All roads lead to Rome this autumn for Europe’s film and TV industry, with the seventh edition of Italy’s MIA International Audiovisual Market opening tomorrow, October 13, and running until October 17.
The physical Italian event looks set for a bumper year, with attendance outstripping the pre-pandemic 2019 edition. “There’s really a sense of the European industry wanting to come together in person,” says Francesca Palleschi, head of MIA’s strategic development division.
While MIA is aimed at both film and scripted and unscripted TV professionals, Europe’s film sales and acquisition sector in particular is expected to be out in force. Sales agents are galvanising around in-person attendance at MIA following Cannes’ split into a hybrid Marché du Film in July, a low-key Toronto for Europeans in September and the decision to move the American Film Market (AFM) online for a second year in November.
“Numbers have increased, not just on 2020, which is to be expected, but more importantly on 2019,” says Palleschi. “We’re seeing a lot more UK sales agents, for instance, which is interesting as we’re overlapping with BFI London Film Festival. They’ve come in the past, but I feel they’re more motivated, perhaps because of AFM being online.”
By the end of September, 140 features had been registered to screen, around 80 of them for world or market premieres, representing just over 14% on pre-pandemic levels in 2019, according to MIA.
Professional body Europa International — which represents 45 sales companies across Europe — is also getting behind a push for in-person attendance by both sellers and buyers. “It’s been hard figuring out where everyone is going in recent months and we’re saying it’s time to prioritise,” says member Sabine Chemaly, EVP international distribution at TF1 Studio.
She will market premiere the environmental drama Everything Will Change and comedy Price Of Parenting at MIA. “My line-up is not driven by festival movies,” she adds. “I’ve got European movies and I’m looking for European buyers. We need a B2B screening market like MIA in the autumn. After 18 months of doing deals on the back of links, it’s time for distributors to reconnect with the cinema experience too.”
Europa International head and TrustNordisk managing director Susan Wendt agrees: “It’s become a wild guess about what to attend. You don’t know what’s online and what’s not, and who’s really going where.”
Wendt, who is a member of MIA’s advisory board, might be expected to get behind the market as a must-attend event, but her sentiments are echoed by many other European sellers this year.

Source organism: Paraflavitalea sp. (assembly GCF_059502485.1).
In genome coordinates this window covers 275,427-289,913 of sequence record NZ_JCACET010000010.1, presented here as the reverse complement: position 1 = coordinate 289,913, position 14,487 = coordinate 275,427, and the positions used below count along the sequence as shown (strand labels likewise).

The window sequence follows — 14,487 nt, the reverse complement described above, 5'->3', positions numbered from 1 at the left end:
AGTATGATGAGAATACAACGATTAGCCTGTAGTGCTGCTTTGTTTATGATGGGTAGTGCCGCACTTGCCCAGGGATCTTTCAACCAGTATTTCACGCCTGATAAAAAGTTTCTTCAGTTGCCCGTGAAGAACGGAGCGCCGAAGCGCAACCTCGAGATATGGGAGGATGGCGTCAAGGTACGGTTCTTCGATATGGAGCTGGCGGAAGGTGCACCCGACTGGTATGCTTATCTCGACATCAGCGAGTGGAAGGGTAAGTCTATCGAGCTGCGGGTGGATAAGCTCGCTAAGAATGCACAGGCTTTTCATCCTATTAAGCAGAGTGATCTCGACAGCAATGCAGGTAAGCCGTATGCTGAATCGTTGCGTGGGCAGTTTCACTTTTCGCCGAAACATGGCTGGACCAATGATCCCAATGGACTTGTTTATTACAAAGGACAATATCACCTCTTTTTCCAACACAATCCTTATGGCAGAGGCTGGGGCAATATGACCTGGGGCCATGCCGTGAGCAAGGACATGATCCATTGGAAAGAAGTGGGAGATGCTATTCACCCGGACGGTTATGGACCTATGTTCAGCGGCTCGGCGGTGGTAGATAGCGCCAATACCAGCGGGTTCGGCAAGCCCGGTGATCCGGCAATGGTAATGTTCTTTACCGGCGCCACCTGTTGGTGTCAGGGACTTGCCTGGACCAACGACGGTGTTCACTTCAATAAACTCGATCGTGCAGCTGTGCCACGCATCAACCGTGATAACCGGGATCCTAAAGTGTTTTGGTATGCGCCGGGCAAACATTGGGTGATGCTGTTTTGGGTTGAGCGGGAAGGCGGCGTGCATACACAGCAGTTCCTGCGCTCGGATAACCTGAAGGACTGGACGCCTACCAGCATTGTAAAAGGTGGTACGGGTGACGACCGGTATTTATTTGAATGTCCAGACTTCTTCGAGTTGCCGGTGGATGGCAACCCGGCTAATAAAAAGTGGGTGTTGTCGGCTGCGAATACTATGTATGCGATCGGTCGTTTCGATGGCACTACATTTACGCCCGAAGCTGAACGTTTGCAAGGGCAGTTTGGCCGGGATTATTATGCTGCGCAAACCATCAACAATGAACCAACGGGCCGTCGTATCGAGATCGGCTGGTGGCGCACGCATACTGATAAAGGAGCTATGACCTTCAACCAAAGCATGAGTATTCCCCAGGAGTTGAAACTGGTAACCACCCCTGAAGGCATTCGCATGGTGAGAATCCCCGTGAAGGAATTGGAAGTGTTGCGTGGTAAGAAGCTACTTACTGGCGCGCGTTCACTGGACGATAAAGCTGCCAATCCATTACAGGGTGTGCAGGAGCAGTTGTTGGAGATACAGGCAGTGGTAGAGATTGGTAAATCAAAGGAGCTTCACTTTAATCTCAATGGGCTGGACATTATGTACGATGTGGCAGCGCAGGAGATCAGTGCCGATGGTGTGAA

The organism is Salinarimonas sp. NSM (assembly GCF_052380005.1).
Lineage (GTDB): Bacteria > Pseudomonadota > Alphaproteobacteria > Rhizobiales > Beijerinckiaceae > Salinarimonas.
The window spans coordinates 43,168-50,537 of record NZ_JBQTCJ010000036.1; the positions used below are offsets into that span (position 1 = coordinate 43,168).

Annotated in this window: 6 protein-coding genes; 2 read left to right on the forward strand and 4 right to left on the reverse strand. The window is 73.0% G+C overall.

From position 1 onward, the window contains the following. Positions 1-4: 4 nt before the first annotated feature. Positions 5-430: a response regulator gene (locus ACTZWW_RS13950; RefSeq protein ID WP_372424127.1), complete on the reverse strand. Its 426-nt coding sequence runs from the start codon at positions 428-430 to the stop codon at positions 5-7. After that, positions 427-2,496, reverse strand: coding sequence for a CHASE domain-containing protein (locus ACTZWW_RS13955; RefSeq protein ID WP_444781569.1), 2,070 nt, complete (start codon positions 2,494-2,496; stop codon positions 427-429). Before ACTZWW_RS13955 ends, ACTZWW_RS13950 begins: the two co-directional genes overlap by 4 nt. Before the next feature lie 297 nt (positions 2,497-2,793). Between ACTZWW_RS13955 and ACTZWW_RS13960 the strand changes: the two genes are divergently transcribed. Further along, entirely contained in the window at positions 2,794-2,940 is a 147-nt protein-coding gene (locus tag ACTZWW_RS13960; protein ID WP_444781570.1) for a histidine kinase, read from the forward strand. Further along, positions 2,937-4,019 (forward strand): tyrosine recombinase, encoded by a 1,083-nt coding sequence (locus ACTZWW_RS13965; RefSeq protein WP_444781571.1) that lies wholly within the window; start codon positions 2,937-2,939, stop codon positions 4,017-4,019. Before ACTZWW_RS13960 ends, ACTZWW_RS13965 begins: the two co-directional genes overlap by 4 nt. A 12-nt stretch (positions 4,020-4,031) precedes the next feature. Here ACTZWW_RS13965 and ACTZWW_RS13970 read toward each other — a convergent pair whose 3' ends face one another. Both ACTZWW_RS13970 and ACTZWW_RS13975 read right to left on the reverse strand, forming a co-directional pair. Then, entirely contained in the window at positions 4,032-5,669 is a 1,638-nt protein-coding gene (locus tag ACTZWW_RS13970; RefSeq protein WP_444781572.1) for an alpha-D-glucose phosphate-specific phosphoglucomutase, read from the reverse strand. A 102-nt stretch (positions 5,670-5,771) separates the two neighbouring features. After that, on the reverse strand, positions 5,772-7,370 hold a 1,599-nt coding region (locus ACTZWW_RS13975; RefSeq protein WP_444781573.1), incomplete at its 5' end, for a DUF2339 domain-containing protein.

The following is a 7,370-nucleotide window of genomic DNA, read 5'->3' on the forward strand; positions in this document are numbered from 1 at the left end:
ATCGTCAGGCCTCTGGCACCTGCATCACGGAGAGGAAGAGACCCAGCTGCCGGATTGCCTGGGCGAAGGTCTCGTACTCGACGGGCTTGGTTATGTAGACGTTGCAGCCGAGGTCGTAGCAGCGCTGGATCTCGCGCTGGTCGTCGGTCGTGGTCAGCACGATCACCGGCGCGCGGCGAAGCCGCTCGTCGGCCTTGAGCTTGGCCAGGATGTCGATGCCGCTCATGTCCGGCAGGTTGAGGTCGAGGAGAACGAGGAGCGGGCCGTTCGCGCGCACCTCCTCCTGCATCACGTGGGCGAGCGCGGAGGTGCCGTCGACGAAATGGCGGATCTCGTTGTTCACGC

“This year is a good moment for Rome because of the AFM being online and because it’s one of the few moments when industry can actually meet physically,” says Andreas Rothbauer, founder and co-managing director of Germany’s Picture Tree International.
He notes that even prior to Covid, Santa Monica was not attracting some of the buyers who now head to Rome instead. “More and more arthouse distributors were not going to AFM physically anyway for various reasons…We’d catch the more arthouse guys in Rome and then head to AFM to do more business-driven things and [connect with] Latin America, Asia. That was already the case.”
Alice Buquoy, SVP, international theatrical sales and acquisitions at Munich-based Global Screen, is another European executive happy to see a strong MIA. “It’s exciting to see MIA market going from strength to strength and becoming more important with each year, both for sales and acquisitions. We hope that this trend continues and the market becomes even bigger since the timing in early autumn is ideal,” she says.
Another supporter is Antonio Saura, managing director of Madrid-based Latido Films. “We have always attended and last year it was great for us, being one of the few markets that was able to happen on-site, not online,” he says. “We are firm supporters of on-site markets, despite the fact that we won’t stop attending online ones like Busan or the AFM, but I think it’s not quite the same to work, meet clients or sell when you are able to meet in person. The online tends to standardise products.”
A stronger presence
Other senior sales executives due to attend in person include Charades’ Carole Baraton, Pathé International’s Marie-Laure Montironi, Indie Sales’ Nicolas Eschbach, LevelK’s Debra Liang, The Match Factory’s Thania Dimitrakopoulou, Heretic’s Ioanna Stais, Film Factory Entertainment’s Vicente Canales, Bankside’s Yana Georgieva and HanWay Films’ Gabrielle Stewart.
Asia is largely absent, although a few executives from the region have registered for online. A handful of US companies will have a physical presence, including A24, 1091 and Magnolia Pictures.
Wendt suggests the pandemic boost to MIA could herald a return, for Europeans at least, of the film market calendar that existed prior to the closure of Mifed in 2004 (AFM’s decision to move from spring to autumn cemented the Italian market’s demise after years of decline). While she does not miss Mifed’s hangar-like Fiera di Milano setting and poor screening facilities, the veteran sales executive suggests the European sales and acquisition sector, which has never fully embraced AFM, needs a strong autumn event more than ever.
“You feel the tension after this whole period of Covid,” says Wendt. “Of course, sales and distributors have been going to MIA since the beginning, but screening attendance has never been that good.
“Perhaps, what’s happened with markets due to the pandemic will be a turning point for MIA. Maybe we’ll get back to the atmosphere of Mifed — screening films in a market and then doing deals face-to-face.”
Geoffrey Macnab and Elisabet Cabeza contributed to this report.